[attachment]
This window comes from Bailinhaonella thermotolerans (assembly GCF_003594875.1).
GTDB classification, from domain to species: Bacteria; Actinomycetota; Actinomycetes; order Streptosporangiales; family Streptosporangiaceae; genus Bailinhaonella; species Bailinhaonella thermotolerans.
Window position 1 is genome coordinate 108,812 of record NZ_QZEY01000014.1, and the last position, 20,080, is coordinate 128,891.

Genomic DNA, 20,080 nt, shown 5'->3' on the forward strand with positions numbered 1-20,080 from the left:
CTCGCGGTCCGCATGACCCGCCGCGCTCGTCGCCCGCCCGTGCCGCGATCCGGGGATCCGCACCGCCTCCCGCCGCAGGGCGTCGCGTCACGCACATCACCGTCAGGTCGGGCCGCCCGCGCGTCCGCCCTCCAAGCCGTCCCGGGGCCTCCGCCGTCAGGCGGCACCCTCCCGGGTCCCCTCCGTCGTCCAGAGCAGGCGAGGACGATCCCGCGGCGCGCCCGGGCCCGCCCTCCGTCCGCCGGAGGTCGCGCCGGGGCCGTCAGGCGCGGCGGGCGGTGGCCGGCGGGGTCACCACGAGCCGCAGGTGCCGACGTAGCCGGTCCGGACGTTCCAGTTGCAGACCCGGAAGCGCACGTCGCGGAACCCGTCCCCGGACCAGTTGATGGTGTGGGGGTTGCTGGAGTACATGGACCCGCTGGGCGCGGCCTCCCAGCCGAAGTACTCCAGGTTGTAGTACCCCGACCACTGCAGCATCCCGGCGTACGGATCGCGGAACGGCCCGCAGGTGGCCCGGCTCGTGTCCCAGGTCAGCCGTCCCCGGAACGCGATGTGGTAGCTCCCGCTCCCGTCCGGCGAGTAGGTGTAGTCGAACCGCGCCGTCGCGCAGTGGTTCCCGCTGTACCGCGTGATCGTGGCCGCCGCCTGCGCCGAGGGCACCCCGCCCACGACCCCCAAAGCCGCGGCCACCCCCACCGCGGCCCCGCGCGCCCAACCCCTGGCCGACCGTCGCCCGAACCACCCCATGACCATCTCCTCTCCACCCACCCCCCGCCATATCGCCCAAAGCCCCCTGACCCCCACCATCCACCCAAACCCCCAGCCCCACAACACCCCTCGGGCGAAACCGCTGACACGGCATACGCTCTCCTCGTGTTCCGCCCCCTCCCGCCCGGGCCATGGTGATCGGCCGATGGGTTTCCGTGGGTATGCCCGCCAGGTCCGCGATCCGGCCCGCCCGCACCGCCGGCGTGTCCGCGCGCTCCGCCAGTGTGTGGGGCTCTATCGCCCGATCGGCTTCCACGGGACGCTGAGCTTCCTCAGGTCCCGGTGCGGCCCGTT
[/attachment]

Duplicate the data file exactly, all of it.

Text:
This window comes from Bailinhaonella thermotolerans (assembly GCF_003594875.1).
GTDB classification, from domain to species: Bacteria; Actinomycetota; Actinomycetes; order Streptosporangiales; family Streptosporangiaceae; genus Bailinhaonella; species Bailinhaonella thermotolerans.
Window position 1 is genome coordinate 108,812 of record NZ_QZEY01000014.1, and the last position, 20,080, is coordinate 128,891.

Genomic DNA, 20,080 nt, shown 5'->3' on the forward strand with positions numbered 1-20,080 from the left:
CTCGCGGTCCGCATGACCCGCCGCGCTCGTCGCCCGCCCGTGCCGCGATCCGGGGATCCGCACCGCCTCCCGCCGCAGGGCGTCGCGTCACGCACATCACCGTCAGGTCGGGCCGCCCGCGCGTCCGCCCTCCAAGCCGTCCCGGGGCCTCCGCCGTCAGGCGGCACCCTCCCGGGTCCCCTCCGTCGTCCAGAGCAGGCGAGGACGATCCCGCGGCGCGCCCGGGCCCGCCCTCCGTCCGCCGGAGGTCGCGCCGGGGCCGTCAGGCGCGGCGGGCGGTGGCCGGCGGGGTCACCACGAGCCGCAGGTGCCGACGTAGCCGGTCCGGACGTTCCAGTTGCAGACCCGGAAGCGCACGTCGCGGAACCCGTCCCCGGACCAGTTGATGGTGTGGGGGTTGCTGGAGTACATGGACCCGCTGGGCGCGGCCTCCCAGCCGAAGTACTCCAGGTTGTAGTACCCCGACCACTGCAGCATCCCGGCGTACGGATCGCGGAACGGCCCGCAGGTGGCCCGGCTCGTGTCCCAGGTCAGCCGTCCCCGGAACGCGATGTGGTAGCTCCCGCTCCCGTCCGGCGAGTAGGTGTAGTCGAACCGCGCCGTCGCGCAGTGGTTCCCGCTGTACCGCGTGATCGTGGCCGCCGCCTGCGCCGAGGGCACCCCGCCCACGACCCCCAAAGCCGCGGCCACCCCCACCGCGGCCCCGCGCGCCCAACCCCTGGCCGACCGTCGCCCGAACCACCCCATGACCATCTCCTCTCCACCCACCCCCCGCCATATCGCCCAAAGCCCCCTGACCCCCACCATCCACCCAAACCCCCAGCCCCACAACACCCCTCGGGCGAAACCGCTGACACGGCATACGCTCTCCTCGTGTTCCGCCCCCTCCCGCCCGGGCCATGGTGATCGGCCGATGGGTTTCCGTGGGTATGCCCGCCAGGTCCGCGATCCGGCCCGCCCGCACCGCCGGCGTGTCCGCGCGCTCCGCCAGTGTGTGGGGCTCTATCGCCCGATCGGCTTCCACGGGACGCTGAGCTTCCTCAGGTCCCGGTGCGGCCCGTT